When NASA sends astronauts to the International Space Station, they’re always in tip-top shape. That’s a pretty significant requirement since there’s really no way to treat most emergency medical conditions in space. But as healthy as each and every one of the space travelers is, there’s always something that’s bound to pop up when you least expect it.
That was the case with one NASA astronaut who was diagnosed with a blood clot after being in space for two months. With a further four months left in the mission, NASA doctors struggled with how to deal with the unfortunate discovery. Thankfully, doctors back on Earth were more than willing to help.
With little time to consider the options, NASA called upon the expertise of Stephan Moll, MD, of the UNC School of Medicine. Moll is an expert in the treatment of blood clots and, since no NASA astronaut had ever been diagnosed with a blood clot while in space before, NASA desperately wanted his input.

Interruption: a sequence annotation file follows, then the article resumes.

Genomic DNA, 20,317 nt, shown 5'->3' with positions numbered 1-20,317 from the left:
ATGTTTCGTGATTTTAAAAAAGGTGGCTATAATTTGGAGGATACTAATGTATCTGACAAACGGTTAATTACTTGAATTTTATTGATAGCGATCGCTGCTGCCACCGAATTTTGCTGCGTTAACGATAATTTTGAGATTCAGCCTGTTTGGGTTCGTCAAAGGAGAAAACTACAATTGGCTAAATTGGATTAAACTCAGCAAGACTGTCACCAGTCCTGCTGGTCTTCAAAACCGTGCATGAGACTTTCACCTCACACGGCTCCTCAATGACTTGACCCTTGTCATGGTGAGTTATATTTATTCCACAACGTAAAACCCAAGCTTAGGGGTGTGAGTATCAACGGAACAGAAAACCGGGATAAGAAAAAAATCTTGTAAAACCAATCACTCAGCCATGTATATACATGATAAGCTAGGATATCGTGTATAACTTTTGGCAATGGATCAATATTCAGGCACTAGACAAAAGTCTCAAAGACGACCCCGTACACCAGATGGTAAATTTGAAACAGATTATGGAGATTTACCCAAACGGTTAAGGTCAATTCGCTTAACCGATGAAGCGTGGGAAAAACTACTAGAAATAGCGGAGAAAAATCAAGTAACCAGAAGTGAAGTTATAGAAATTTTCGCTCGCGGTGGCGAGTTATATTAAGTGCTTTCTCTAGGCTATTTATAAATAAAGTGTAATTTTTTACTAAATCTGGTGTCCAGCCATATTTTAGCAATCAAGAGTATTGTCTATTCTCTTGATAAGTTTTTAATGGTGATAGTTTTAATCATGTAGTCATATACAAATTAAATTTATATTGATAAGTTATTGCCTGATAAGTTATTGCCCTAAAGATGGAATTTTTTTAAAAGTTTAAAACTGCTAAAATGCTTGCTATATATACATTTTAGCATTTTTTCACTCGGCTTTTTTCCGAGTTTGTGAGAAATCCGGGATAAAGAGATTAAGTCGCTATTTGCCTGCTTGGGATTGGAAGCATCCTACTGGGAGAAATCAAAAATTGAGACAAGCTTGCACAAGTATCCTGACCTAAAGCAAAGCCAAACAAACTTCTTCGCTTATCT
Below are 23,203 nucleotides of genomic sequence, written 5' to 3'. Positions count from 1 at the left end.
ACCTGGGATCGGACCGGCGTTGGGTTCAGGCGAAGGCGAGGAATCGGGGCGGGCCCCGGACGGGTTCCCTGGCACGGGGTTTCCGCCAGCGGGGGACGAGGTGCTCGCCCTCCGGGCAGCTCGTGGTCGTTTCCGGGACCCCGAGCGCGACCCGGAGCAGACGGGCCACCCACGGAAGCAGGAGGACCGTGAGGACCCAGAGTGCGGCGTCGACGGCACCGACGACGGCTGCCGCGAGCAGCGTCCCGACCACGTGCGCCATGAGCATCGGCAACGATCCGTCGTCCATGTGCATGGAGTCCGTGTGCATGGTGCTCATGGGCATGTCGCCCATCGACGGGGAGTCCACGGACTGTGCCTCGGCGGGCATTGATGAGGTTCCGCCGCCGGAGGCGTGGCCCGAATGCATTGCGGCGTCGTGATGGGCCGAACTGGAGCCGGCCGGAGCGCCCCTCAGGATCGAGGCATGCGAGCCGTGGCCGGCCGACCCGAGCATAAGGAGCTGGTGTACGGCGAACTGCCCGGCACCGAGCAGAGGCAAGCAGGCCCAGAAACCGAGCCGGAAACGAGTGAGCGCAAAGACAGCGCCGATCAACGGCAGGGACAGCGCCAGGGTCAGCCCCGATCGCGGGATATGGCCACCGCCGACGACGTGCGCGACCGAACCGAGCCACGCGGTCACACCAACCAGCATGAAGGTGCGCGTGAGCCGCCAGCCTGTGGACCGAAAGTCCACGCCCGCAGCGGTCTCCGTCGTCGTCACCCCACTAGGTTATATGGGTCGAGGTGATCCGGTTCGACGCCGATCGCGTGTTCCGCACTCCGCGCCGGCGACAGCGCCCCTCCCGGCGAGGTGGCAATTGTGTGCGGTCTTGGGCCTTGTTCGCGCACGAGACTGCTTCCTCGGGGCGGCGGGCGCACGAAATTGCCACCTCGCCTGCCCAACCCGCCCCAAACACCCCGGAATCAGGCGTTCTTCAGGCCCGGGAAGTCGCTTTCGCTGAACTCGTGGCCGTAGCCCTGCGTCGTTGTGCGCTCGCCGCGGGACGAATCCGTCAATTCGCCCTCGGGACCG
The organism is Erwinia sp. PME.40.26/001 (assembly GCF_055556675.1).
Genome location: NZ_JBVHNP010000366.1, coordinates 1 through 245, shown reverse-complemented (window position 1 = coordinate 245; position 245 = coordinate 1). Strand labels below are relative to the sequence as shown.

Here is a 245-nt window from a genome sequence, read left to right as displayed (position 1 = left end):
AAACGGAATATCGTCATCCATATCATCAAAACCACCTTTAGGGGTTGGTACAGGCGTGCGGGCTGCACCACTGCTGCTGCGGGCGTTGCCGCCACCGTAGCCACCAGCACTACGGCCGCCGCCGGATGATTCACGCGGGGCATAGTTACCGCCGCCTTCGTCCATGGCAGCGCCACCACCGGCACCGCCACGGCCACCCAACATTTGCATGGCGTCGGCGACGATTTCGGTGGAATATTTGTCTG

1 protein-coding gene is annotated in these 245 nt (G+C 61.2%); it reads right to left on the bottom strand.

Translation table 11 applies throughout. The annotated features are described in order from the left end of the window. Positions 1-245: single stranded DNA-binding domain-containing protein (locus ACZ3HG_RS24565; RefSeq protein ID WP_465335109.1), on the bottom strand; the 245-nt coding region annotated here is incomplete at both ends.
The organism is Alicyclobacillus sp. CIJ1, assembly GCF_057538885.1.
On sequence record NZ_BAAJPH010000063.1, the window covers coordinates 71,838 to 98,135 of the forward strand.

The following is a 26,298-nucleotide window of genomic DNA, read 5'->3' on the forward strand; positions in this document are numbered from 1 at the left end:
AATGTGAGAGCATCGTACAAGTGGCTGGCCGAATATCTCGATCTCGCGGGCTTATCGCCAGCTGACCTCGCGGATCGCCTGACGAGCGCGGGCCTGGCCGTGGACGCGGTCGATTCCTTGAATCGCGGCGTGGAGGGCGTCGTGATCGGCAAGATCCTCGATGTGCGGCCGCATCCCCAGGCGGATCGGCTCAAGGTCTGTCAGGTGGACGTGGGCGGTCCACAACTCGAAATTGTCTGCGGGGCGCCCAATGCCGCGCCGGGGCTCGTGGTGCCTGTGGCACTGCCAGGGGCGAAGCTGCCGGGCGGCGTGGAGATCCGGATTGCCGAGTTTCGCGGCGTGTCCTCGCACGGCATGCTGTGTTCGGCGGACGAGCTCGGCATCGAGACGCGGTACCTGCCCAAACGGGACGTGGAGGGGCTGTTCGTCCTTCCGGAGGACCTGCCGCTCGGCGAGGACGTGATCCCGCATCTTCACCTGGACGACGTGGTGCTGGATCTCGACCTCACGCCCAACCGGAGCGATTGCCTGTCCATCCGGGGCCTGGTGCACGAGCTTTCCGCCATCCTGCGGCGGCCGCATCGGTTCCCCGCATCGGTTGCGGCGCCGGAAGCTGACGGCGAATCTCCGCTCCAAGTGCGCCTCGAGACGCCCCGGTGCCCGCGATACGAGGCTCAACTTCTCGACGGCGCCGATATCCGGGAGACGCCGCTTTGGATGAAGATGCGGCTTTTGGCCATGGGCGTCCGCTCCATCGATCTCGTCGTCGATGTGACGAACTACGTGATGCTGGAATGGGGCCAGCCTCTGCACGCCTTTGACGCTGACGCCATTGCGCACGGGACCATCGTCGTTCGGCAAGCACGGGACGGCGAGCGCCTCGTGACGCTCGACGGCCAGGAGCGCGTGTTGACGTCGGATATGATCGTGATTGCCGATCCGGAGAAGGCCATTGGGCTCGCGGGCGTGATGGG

The biggest decision was whether or not to start the astronaut on a regimen of blood thinners to reduce the risk of the clot growing larger or perhaps breaking off. If the clot broke free and began to travel through the astronaut’s circulatory system, it could end up in the lungs, creating what is called a pulmonary embolism, which can be deadly.
However, the risks of using a blood thinner on the astronaut included an increased chance of bleeding, which also isn’t ideal when you’re nowhere near a hospital. Ultimately, Moll and NASA decided that the astronaut, who isn’t named in the report, should begin taking blood thinners.
The astronaut continued to take the blood thinners until just before their mission came to an end, stopping the treatment four days prior to the return trip to Earth, in order to ensure the added stress on the body wouldn’t cause problems with the medication.